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Are microbes responsible for rosacea?

Are microbes responsible for rosacea?

The theories of the cause of rosacea include a genetic component, something in our environment, the blood vessels themselves, or some sort of inflammatory response. Skin damage due to the sun’s rays is known to have an impact on rosacea.

The skin has an innate immune response in rosacea, since we do know that there are a lot of antimicrobial elements (known as cathelicidins). These cathelicidins are part of our defence against microbes, which leads researchers to believe that a microbe of some kind is present, causing the problem.

How does this work?
Cathelicidins encourage some white blood cells into the layers of skin that surround the blood vessels. Cathelicidins also promote the dilation (expansion) of blood vessels. These white blood vessels release a substance known as nitric acid, which also increases the size (dilation) of the blood vessels.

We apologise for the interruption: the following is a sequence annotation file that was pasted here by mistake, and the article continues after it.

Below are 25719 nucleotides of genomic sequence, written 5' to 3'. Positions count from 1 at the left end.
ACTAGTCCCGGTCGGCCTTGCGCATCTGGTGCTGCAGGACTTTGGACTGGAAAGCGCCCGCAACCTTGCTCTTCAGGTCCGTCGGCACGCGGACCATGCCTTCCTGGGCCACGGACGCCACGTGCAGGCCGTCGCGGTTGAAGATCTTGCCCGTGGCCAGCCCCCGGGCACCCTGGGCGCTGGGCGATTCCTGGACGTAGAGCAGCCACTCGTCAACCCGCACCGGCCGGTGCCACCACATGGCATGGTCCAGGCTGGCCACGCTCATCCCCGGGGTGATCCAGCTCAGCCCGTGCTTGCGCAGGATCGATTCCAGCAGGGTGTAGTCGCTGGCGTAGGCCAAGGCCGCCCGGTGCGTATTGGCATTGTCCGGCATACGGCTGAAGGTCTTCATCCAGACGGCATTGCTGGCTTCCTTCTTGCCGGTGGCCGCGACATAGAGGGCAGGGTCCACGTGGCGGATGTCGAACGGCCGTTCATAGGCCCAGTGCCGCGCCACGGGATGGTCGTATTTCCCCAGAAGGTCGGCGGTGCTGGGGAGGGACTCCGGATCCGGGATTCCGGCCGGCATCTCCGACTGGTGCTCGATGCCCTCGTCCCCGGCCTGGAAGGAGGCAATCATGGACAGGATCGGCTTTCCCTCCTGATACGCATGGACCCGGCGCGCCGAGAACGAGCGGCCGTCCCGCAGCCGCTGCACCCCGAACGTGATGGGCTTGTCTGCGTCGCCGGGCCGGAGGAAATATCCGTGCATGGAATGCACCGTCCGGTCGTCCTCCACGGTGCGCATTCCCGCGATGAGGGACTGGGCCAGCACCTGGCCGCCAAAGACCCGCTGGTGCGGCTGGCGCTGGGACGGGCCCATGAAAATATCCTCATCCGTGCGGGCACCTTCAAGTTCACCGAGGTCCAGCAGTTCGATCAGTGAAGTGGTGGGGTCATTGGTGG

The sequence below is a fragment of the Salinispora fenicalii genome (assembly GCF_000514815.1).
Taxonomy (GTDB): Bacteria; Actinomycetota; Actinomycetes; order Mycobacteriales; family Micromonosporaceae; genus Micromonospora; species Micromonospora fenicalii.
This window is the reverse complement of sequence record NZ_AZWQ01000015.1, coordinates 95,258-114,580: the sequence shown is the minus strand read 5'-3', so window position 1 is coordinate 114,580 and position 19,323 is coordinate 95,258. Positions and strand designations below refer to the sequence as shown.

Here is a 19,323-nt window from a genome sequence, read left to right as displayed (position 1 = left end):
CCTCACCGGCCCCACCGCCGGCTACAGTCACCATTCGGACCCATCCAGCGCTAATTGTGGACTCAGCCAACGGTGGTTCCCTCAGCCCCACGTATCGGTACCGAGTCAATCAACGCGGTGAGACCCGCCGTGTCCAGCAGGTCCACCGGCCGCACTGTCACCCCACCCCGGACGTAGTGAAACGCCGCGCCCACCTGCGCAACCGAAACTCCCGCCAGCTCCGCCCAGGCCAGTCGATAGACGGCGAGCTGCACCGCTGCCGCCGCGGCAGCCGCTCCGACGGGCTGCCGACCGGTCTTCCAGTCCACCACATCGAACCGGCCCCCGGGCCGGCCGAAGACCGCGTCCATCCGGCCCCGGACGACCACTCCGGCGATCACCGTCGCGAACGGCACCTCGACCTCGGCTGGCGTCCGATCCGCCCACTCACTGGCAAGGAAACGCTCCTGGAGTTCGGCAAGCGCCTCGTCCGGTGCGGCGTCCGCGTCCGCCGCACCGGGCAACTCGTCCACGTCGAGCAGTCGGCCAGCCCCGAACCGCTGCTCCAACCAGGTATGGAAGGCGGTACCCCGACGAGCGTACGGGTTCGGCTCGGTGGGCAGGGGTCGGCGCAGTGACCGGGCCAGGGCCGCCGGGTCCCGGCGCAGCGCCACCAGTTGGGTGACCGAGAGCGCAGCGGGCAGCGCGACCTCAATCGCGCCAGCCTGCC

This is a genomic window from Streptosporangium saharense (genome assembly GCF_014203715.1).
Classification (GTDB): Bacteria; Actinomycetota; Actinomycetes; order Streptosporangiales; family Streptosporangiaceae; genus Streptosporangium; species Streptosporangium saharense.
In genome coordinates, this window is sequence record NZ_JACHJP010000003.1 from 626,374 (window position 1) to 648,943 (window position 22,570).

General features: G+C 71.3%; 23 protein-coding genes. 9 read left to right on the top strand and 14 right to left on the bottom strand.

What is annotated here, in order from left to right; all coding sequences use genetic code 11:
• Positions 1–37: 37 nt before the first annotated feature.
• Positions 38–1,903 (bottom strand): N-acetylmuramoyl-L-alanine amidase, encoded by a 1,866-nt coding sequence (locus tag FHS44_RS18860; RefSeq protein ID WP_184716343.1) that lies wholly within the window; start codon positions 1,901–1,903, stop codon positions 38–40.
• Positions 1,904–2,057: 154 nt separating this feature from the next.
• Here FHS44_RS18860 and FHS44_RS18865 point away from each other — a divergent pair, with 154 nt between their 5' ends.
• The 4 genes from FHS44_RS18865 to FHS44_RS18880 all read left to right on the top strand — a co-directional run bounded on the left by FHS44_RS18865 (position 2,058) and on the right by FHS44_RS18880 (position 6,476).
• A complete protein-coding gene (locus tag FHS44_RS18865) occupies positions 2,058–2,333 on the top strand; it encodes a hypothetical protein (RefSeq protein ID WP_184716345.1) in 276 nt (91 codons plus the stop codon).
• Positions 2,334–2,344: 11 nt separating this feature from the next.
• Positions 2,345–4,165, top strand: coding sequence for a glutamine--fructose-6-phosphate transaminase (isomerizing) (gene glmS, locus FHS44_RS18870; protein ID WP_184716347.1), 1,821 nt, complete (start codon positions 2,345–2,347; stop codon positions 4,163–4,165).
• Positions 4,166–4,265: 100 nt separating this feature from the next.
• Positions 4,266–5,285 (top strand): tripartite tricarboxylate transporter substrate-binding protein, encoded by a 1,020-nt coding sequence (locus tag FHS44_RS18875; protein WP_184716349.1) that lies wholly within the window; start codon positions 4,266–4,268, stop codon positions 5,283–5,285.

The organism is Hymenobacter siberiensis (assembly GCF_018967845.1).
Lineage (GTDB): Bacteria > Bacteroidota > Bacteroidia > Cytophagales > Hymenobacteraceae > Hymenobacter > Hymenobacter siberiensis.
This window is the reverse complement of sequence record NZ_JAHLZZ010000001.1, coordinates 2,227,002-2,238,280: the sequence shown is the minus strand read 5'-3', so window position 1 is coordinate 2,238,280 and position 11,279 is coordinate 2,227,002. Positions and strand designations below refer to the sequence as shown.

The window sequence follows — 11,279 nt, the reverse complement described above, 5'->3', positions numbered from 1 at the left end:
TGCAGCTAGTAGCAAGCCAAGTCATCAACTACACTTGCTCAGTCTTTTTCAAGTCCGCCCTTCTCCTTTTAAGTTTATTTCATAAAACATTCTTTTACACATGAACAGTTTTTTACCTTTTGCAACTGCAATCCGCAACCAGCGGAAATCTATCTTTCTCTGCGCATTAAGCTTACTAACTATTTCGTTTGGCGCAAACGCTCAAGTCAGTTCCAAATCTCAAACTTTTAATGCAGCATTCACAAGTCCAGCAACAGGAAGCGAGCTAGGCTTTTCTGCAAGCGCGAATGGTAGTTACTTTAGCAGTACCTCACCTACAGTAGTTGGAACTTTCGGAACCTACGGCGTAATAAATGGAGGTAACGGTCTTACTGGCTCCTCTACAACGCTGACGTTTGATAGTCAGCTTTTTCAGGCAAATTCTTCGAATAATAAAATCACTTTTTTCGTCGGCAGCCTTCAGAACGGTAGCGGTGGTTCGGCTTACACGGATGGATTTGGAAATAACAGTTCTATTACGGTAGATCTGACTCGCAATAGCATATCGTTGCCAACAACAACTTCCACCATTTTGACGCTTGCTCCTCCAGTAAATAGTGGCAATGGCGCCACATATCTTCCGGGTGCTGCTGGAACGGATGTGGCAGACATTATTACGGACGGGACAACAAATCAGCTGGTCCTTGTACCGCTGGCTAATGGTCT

Fluid begins to leak out of these dilated blood vessels, which causes some swelling of the skin. The fluid fills in the gaps between the blood vessels and structures of the face. The element in our blood that causes inflammation is also leaked into our tissue, which causes more inflammation.

What about the hair follicle mites?
There is evidence that the hair follicles of rosacea may contain a higher concentration of Demodex folliculorum, a type of mite that lives in the pores of mammals. The role of the mites is unclear, however, since not everyone has the mites.

What about Helicobacter pylori?
There is an observed increase in rosacea in those with H. pylori, but most dermatologists are unclear as to the role of this bacteria.

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2018-02-12T04:06:26+00:00